Photo credit to Gianfranco Stellini Photography
Photo credit to Gianfranco Stellini Photography

Who are Forty Days of Rain?

The band has a variety of experience in its line-up and they are not new faces in the local music scene. Band frontman and guitarist Brendan Jackson is well known for his successful spells with Scream Daisy and Eve Ransom. Patrick Harvey, who is the other guitarist and backing vocalist of the band, spent several years playing as a session musician with local artists and, more recently, has become a familiar name within the local acoustic scene. Bassist and backing vocalist Jonathan Magri is the youngest member of the band, known for his role in the band RiSe. Finally, on drums there is Matthew Camilleri, who had previous experiences with the bands Uncharted and later accompanied Jackson with Eve Ransom.

What is Forty Days of Rain’s philosophy as a band?

Our main focus as a band is to write original material and to produce catchy songs with the aim to make them local hits. We’ve already succeeded in this in our first two releases, as both Strings Left to Fray (September 2014) and Everything You Want (May 2015), ended up occupying the No.1 spot on local music charts based on radio airplay. Everything You Want had a stunning spell of 5 consecutive weeks at No.1, which we’re very happy about. We hope that our upcoming releases also become local no.1 hits. This serves as our long term goal – that we become an established local band and play at major events.


Photo credit to David DP Attard


How did Forty Days of Rain start off? Why Forty Days of Rain?

Patrick had been looking for committed people to form a band for quite some time. In October 2013, he approached Matthew to start playing again, following a 2-year hiatus from the local scene after Eve Ransom was disbanded. The following month, Jackson followed suit and like Matthew, he decided to terminate his 2-year absence from music as well. The three joined forces and began searching for a bassist, which is quite a feat to find an available one in Malta. Eventually, in January 2014, Jonathan Magri joined the band, becoming the youngest member.

The name of the band was taken from the Bible, namely the part where God sends 40 days and nights of rain to the Earth. We’re not making a religious statement here. We just thought it sounded cool.

What can audiences expect from your music?

Audiences can expect different styles of songs, but they will be joined at the hip by our trademark catchy choruses. Our lyrics can be interpreted in various ways too, which can make them accessible to all. During live gigs, we always give a passionate performance, as we love what we do.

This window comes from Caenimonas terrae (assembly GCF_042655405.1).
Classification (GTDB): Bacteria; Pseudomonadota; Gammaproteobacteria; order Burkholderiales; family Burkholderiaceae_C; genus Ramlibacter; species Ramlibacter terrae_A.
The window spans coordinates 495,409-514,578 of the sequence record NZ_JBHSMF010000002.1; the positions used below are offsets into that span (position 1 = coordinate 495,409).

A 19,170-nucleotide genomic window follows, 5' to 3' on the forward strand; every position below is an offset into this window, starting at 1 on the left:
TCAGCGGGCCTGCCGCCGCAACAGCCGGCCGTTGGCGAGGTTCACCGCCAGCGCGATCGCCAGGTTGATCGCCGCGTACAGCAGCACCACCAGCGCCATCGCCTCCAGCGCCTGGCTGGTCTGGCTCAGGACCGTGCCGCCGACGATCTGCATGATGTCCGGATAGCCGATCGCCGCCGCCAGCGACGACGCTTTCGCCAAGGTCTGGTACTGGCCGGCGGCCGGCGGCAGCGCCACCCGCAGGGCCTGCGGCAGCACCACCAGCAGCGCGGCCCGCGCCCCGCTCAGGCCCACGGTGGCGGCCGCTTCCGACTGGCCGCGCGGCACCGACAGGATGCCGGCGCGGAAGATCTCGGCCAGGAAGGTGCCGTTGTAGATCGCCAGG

If you had to create the ultimate concert line-up, who would you include?

It’s quite difficult to be constrained to choose, but if we had the chance to choose whoever we want, we would opt for Muse, Alterbridge, and Foo Fighters. Of course, the supporting band would be Forty Days of Rain from Malta!


Photo credit to Gianfranco Stellini Photography


What’s the most challenging thing about performing?

Performing live should always be fun. The interaction with people during live gigs gives a great boost to the band and it’s always great to have people telling us they had a good time listening to our music. We even had people coming up to us after performances recommending which songs we should record as upcoming singles, and we enjoy receiving such feedback. If we had to think of a headache when it comes to performing live, well, it has to be the challenge that all technical issues are resolved and that the sound levels are right.

What are your thoughts on the local music scene?

The local scene has definitely made a huge step forward in the last decade, with many emerging bands dedicating themselves to song writing rather than playing covers. This is very positive since it stimulates creativity and musicians would want to get the best possible tune out there. The music scene however, is very much dependant on the response of the listeners. It seems that recently, the Maltese population has become more aware that there are some very good local bands which are producing quality music. The result is that certain bands have managed to attract a very strong following. We’ve seen a slow change in mentality where people are realising that supporting a local band doesn’t only mean getting to know the songs on social media, but to also attend gigs, events, and possibly buy their music. So it goes in parallel… Whilst bands have to enhance their song writing skills to produce better music, more people need to learn to appreciate the product of Maltese bands.